A reversal of endorsements


Geraldine Sealey
February 9, 2004 9:36PM (UTC)

Party power brokers can giveth endorsements, and they can taketh them away, as Howard Dean is learning. Dean's buzz last fall was fueled in part by some early vows of support from party leaders and labor unions. Now that Dean's candidacy appears long-shot at best, some endorsers are quietly and unceremoniously withdrawing their support.

U.S. Rep. Carolyn Cheeks Kilpatrick (D-Mich.) on Sunday withdrew her backing of Dean, less than a month after her original endorsement. "The people of Michigan and my constituents in the 13th Congressional District have spoken," said Kilpatrick.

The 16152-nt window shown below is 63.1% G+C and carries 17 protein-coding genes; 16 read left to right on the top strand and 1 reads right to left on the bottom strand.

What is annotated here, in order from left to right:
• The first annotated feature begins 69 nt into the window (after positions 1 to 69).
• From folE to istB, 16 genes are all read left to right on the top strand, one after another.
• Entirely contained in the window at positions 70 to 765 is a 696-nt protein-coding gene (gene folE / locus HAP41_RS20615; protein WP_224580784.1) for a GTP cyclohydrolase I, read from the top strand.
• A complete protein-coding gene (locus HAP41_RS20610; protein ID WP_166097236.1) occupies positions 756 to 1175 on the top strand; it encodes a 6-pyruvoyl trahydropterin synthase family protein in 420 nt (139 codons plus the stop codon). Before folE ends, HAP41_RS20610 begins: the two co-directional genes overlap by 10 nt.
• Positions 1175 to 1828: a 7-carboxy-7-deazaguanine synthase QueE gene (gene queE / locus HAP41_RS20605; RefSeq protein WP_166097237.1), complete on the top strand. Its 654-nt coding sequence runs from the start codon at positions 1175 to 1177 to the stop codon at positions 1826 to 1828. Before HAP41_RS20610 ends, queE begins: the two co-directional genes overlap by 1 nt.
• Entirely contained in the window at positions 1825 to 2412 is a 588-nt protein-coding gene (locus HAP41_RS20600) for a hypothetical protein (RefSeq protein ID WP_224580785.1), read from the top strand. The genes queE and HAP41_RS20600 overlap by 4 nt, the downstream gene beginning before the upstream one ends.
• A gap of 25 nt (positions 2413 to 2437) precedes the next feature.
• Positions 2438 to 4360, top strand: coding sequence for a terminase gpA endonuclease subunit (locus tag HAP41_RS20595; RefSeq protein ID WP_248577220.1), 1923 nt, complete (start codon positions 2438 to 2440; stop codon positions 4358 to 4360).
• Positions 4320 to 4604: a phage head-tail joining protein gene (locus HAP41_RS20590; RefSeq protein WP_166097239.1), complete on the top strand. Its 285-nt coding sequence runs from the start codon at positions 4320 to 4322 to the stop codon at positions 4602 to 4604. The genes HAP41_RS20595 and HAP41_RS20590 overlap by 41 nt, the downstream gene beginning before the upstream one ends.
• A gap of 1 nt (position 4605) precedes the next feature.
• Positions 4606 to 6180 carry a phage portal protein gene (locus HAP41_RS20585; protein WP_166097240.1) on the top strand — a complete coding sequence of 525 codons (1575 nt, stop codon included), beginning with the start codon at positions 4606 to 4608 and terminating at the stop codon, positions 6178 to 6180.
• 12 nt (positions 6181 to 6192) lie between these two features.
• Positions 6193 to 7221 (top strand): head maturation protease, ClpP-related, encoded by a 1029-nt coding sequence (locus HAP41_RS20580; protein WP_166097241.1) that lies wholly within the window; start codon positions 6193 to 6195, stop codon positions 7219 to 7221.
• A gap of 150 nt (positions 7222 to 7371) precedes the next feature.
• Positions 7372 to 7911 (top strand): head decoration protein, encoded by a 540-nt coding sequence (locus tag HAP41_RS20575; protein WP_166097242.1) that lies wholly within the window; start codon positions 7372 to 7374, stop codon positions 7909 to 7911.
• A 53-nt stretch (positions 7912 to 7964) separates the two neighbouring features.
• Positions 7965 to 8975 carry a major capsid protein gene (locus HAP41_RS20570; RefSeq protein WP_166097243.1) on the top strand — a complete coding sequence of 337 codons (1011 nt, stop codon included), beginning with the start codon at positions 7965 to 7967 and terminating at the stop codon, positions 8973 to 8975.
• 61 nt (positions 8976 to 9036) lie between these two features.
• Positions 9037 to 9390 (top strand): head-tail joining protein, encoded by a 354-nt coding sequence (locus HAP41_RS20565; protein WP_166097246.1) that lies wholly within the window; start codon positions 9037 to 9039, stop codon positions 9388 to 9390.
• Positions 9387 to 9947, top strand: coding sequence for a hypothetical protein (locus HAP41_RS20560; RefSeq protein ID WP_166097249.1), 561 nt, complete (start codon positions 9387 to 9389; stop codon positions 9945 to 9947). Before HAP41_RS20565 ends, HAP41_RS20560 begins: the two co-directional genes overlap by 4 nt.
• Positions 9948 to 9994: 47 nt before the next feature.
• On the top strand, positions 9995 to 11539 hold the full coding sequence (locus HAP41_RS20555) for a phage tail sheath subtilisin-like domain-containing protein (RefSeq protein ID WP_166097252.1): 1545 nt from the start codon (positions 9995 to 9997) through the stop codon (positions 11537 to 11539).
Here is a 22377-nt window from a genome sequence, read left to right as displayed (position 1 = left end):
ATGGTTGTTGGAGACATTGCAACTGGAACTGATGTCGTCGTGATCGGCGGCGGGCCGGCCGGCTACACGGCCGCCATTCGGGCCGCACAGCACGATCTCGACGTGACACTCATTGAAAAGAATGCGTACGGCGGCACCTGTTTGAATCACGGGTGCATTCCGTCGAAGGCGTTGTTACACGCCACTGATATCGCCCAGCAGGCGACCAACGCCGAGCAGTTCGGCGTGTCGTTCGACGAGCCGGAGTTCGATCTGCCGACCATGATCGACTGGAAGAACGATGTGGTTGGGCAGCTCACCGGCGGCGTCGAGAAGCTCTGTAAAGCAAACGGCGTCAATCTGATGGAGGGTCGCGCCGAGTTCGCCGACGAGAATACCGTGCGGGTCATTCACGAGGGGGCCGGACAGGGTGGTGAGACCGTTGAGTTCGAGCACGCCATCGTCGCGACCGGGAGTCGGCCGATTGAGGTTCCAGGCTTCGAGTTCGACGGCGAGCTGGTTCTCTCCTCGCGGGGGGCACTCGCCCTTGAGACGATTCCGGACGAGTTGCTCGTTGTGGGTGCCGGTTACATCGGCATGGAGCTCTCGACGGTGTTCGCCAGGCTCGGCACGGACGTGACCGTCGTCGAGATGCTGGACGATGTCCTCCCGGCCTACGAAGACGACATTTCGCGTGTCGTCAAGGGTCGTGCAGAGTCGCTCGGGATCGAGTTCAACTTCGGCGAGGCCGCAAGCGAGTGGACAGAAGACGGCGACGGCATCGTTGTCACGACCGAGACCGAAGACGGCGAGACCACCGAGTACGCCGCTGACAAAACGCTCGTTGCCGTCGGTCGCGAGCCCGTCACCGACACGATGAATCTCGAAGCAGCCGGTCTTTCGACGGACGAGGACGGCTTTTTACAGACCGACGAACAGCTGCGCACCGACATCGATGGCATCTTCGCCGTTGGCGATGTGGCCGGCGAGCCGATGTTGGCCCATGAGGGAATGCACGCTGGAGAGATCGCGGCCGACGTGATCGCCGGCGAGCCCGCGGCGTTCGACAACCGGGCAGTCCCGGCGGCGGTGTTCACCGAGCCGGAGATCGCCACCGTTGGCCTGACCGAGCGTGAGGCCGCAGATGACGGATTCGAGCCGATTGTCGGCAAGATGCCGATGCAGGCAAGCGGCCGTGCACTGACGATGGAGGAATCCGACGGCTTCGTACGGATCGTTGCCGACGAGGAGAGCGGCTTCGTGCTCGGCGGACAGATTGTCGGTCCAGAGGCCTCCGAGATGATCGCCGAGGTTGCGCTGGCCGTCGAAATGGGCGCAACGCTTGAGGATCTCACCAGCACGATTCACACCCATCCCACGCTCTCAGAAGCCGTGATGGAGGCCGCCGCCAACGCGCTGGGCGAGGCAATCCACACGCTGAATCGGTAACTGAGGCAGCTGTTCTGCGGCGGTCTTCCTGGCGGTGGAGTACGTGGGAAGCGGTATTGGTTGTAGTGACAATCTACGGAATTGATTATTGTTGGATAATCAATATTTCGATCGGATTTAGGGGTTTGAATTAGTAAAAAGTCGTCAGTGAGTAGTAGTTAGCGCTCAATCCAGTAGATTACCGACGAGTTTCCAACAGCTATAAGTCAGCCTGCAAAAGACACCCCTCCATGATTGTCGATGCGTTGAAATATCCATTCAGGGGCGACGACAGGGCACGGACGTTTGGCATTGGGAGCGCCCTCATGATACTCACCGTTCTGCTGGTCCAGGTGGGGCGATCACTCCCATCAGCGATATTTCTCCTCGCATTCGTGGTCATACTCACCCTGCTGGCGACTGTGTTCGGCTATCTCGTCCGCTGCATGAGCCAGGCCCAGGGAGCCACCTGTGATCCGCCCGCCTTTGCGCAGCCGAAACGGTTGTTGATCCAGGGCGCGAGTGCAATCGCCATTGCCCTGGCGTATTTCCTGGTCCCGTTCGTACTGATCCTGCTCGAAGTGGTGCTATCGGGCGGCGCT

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The 1.5 million-member American Federation of State, County and Municipal Employees also withdrew its endorsement in a private meeting with the candidate over the weekend, according to Democratic officials. Today, if you try to read documents about Dean on the union's Web site, you'll just get error messages. Could be a coincidence, of course.

Al Gore, whose early endorsement of Dean caused an in-party brouhaha and, some believe may have precipitated Dean's slide by making him an attractive target for opponents, still stands by his man, if in measured tones. At a Tennessee rally on Sunday, Gore "referred to his candidate in a nonpartisan manner," writes Katharine Seelye in the New York Times. "[Gore] said he appreciated that Dr. Dean 'spoke forthrightly' against the war in Iraq, brought new people into the party and inspired the grass roots over the Internet. But Mr. Gore told the crowd that 'any one of these candidates is far better than George W. Bush.'"


Geraldine Sealey

Geraldine Sealey is senior news editor at Salon.com.

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